Tuesday, January 29, 2002 - Perspective
World Junior Team Update

- By: Sean Crooks

I'm sure anyone who has been following World Junior results this week has noticed Canada's climb in the ranks on sprint day. That's right, Canada rocks house in sprints. With 4 top 30 results in one day the team atmosphere is definitely more positive and upbeat. Although we aren't bringing home the hardware, anyone on the course yesterday will tell you that Canada had the loudest, most abundant cheering squad as Chandra raced the heats. It was pretty exciting to see her up there fighting for second place in her heat. There were some pretty crazy races yesterday, I almost think we were luckier to watch from the sided and pick up some tips from the worlds fastest junior sprinters. Seeing different strategies and pretty insane tempos showed me that at least two things are needed to get to the top: aggressiveness and speedy recovery.

Anyone who has ever been in a sprint race knows that if four relatively close guys or girls step to the line, the most aggressive will win. Now don't get me wrong, this doesn't mean tripping or breaking equipment. I wouldn't know anything about that. What I saw yesterday was racers using aggressiveness to perform their strategy. Usually this occurs right off the start by the fastest sprinter taking and holding the lead. However, if things don't work out at the start, the fastest sprinters crack out plan B. Yesterday's course had a perfect setup for position changes. The final hill was very wide, allowing plenty of room to pass or fall behind. Many positions ware changed on that hill. If Plan B failed, some people used the flat stadium to make their break. I guess that would be called plan C. Stadium passes are not easy and use up lots of energy making the next heat extra hard.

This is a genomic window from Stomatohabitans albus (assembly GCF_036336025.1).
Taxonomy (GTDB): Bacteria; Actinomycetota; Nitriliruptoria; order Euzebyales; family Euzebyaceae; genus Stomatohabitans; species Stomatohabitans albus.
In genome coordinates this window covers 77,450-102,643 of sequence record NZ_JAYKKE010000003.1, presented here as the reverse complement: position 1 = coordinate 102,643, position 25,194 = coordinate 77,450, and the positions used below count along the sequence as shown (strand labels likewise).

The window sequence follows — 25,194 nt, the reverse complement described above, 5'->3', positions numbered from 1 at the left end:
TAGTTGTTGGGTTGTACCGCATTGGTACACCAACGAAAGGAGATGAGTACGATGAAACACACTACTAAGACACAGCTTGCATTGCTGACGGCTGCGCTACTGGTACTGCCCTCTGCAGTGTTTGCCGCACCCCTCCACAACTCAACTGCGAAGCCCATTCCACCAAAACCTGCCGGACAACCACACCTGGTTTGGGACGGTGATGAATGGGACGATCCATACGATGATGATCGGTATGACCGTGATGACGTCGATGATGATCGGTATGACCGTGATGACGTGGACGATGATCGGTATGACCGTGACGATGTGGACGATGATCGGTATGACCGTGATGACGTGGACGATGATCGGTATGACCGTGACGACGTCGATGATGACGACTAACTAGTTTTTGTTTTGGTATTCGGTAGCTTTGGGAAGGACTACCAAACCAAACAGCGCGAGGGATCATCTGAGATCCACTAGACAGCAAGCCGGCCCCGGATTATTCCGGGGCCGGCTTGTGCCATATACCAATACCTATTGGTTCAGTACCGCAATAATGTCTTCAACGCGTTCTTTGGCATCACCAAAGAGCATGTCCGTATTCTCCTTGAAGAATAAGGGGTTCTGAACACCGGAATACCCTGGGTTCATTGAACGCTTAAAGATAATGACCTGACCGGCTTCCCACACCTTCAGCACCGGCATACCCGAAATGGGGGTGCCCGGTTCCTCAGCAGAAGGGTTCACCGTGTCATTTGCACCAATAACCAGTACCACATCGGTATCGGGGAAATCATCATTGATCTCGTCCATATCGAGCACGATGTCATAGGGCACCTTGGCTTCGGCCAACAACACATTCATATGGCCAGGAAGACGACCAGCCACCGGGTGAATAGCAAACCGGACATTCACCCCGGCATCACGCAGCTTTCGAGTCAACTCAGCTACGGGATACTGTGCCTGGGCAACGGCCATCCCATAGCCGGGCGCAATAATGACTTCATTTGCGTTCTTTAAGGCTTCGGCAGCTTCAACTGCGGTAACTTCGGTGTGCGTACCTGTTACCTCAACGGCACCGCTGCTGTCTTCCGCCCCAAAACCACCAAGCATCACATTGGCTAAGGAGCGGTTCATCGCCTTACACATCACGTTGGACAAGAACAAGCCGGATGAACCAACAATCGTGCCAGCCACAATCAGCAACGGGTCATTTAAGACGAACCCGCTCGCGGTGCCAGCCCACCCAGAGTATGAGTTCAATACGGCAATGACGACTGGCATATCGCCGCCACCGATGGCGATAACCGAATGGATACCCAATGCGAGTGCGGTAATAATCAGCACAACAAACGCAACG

Another area of aggressiveness was shown after a fall. Watching Canadian national sprints in previous years I have noticed people fall, get behind the leaders, then throw in the towel. This was not the case yesterday. We witnessed an ultimate comeback from a Russian skier who fell twice on the course. By the final hill he was way back, we all thought it was over for this guy. But it wasn't, he came back with a vengeance and passed two skiers in the stadium. It was an awesome comeback and just showed how aggressive these sprinters were.

The second way to victory in the sprints is efficient recovery. Due to the fact that sprints are so new in the ski world, I don't think there are many methods to really speed recovery in the approx. 20 minutes we have between heats. Personally I rely on light skiing and sports drinks to recover. I have tried protein drink, however this could cause stomach cramps during the race. In a few cases it was very obvious recovery time played a role in the final results. A certain US skier qualified very high, however as the heats progressed it became very apparent he was not recovering as fast as the others. He dropped down the ranks a bit, however still finished a very respectable 8th. I'm sure there were many other cases of inefficient recovery yesterday and on any sprint day. The only remedy that I can see for this is altered training for fast recovery. I can't see there being some miracle cure to clearing lactate in 20 minutes. That's legal anyway.

Yesterday's sprint events were very exciting to watch for all of us. In the excitement I'm sure I wasn't the only one who saw the people with aggressive strategy and efficient recovery on the podium. Speaking of the podium, with results like yesterday, maybe it's realistic to say Canada may be there, sooner rather than later.

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